Veterans Memorial Bridge – Take a Walk to Honor Veterans

Fargo, North Dakota.

The Red River of the North is the boundary between North Dakota and Minnesota. Over the years, several bridges have been built that spans the river at Fargo to connect with Moorhead, Minnesota on the east side of the river. Though it is still referred to as the Main Avenue Bridge like the ones it replaced, this bridge has special meaning to local veterans. But first, here are the construction details:
The steel stringer bridge was built in 2003 replacing a bridge of similar design that was built in 1937. That bridge replaced the original through-truss swing span constructed in 1890. The current bridge has a length of 807 feet (246 m). A wide sidewalk on the south side of the bridge accommodates pedestrian traffic and a “bump-out” supports the pillars, each dedicated to a branch of service or to a veterans service organization.

Looking in my archives, I discovered an aerial view of three of the bridges that cross the Red River in downtown Fargo and Moorhead. The bridge on the left is the Veterans Memorial Bridge. The center bridge is the downtown BNSF railroad bridge, and the bridge on the north crosses the river at Fargo’s NP Avenue. Noticeable on the Veterans Bridge is the bump-out for the pillars. There is no sidewalk on the north side to accommodate four lanes of traffic, two in each direction. The image was captured in March 2010 while the Red River was at a high flood stage.

On a sunny and warm July day, we walked across the bridge from the Minnesota side. Though we have driven across many times since its construction, this day was our first day to walk across with a goal of looking at the memorial pillars and the other treats that await a visitor.

Historical placards and discs inlaid in the sidewalk tell the history of the Red River and of its importance to the communities that share the river’s banks. In Fargo’s early settlement days, the river was an important transportation route from early American settlements into Canada. The river’s origin is at the confluence of the Bois de Sioux and the Ottertail Rivers near what is now the border between North and South Dakota.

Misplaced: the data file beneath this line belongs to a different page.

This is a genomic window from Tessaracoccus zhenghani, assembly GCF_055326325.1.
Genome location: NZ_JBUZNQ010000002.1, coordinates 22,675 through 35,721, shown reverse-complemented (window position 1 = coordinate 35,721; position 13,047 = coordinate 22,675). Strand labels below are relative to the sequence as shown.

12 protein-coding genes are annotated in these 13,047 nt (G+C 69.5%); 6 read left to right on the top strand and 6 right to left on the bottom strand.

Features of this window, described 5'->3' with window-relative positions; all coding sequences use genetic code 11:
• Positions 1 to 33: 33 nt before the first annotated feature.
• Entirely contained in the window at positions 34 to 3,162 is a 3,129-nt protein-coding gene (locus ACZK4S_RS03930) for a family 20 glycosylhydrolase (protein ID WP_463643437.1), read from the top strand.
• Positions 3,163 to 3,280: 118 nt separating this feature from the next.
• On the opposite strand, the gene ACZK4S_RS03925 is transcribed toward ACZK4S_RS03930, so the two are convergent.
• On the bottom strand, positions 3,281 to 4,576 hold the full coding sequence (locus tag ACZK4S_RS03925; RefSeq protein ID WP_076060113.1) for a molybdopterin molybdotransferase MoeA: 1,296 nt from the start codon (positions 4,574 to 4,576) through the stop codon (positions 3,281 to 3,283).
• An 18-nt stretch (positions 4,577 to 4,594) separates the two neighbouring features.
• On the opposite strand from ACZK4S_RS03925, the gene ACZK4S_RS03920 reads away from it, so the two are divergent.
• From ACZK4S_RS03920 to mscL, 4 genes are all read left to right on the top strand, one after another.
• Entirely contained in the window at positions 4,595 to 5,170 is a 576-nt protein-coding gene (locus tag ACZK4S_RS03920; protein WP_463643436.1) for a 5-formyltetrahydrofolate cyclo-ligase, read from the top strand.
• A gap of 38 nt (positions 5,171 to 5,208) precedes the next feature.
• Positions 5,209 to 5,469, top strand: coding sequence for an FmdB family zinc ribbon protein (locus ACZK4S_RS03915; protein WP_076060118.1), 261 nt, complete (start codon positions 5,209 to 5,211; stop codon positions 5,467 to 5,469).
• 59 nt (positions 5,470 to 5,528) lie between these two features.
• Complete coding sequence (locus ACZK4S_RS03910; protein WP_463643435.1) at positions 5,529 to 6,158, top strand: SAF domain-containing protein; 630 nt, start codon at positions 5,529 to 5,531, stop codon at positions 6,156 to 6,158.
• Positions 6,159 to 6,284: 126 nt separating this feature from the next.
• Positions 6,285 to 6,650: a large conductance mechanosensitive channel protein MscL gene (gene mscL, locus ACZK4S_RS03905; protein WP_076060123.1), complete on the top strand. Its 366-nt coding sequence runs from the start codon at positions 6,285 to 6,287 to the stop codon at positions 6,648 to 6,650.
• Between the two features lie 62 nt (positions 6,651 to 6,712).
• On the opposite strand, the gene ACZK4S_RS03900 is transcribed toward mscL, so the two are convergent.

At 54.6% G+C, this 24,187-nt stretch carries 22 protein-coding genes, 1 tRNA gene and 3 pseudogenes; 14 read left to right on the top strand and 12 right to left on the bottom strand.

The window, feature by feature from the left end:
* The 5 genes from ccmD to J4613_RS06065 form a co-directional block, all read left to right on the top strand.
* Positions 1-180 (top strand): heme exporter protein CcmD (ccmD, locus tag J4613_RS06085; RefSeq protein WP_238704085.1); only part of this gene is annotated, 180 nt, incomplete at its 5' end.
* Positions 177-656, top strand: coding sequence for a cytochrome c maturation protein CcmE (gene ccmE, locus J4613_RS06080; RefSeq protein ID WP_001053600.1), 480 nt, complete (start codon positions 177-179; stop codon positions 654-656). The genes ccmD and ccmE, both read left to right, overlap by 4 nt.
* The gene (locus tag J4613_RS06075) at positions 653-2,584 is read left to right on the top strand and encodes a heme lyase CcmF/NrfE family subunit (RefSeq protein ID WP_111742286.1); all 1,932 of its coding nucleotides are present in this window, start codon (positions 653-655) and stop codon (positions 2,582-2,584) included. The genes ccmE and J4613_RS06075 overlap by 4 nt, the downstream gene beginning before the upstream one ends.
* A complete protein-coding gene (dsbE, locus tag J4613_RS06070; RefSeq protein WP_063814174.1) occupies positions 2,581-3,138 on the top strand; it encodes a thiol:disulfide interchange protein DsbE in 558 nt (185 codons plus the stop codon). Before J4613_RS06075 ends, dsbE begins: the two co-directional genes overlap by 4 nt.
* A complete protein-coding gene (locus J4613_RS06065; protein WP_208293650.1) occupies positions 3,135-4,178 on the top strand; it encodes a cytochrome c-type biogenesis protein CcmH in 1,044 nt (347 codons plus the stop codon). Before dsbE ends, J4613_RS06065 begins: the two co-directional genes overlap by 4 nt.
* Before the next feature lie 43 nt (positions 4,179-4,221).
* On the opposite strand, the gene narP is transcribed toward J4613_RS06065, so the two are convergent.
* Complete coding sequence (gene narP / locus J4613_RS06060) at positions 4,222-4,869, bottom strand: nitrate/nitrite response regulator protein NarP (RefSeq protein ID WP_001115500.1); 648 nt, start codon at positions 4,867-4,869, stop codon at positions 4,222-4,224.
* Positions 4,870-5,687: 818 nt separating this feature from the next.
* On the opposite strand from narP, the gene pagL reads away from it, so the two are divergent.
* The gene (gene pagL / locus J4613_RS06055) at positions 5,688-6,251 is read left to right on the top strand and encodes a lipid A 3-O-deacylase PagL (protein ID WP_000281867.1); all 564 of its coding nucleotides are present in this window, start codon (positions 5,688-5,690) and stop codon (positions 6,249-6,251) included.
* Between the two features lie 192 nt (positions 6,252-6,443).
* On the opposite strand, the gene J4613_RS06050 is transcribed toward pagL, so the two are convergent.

One of the few rivers in the United States to flow north, the Red River flows into Canada near the cities of Pembina, North Dakota, and Emerson, Manitoba, then ambles through Winnipeg, Manitoba where it joins the Assiniboine River at a point known as The Forks, a popular tourist area near downtown Winnipeg. Continuing northward, the Red River ends its journey at Lake Winnipeg, Canada’s sixth-largest freshwater lake.

One of the discs inlaid in the sidewalk features a map of the river as it crosses the border into Canada. Fur traders and others also traveled near the river in the 19th century, their goods carried by oxcart between Winnipeg and points south. This contributed to the growth of commerce in the Red River Valley.

Other discs along the walk provide more information about the river. Though this image is hard to read, its message is, “The Red River drops an average of five inches per mile from its source to Lake Winnipeg.”

The history of the river is but a side point to the real purpose of the memorial on the bridge. The ten columns feature emblems representing the four branches of the military and six major veterans organizations. On a warm day in 2003, the bridge was dedicated to the veterans of our country in a celebration of honor held on Flag Day, June 14. The ceremonies even featured a fly-over by two World War II P-51 fighter planes.

The then Fargo Mayor Dennis Walaker in his remarks noted, “This is their bridge. This is our bridge. We need to be reminded every day: The reason we have the freedom today is because of them.”

There is even a replica Statue of Liberty at the site. I did not get a photo of the statue as it was stolen in 2019. A replacement statue was completed and reinstalled shortly after our visit to the bridge in the summer of 2020. I conclude this post with my usual comment that if your browser supports the function, you may click on an image to get a better view.

John Steiner

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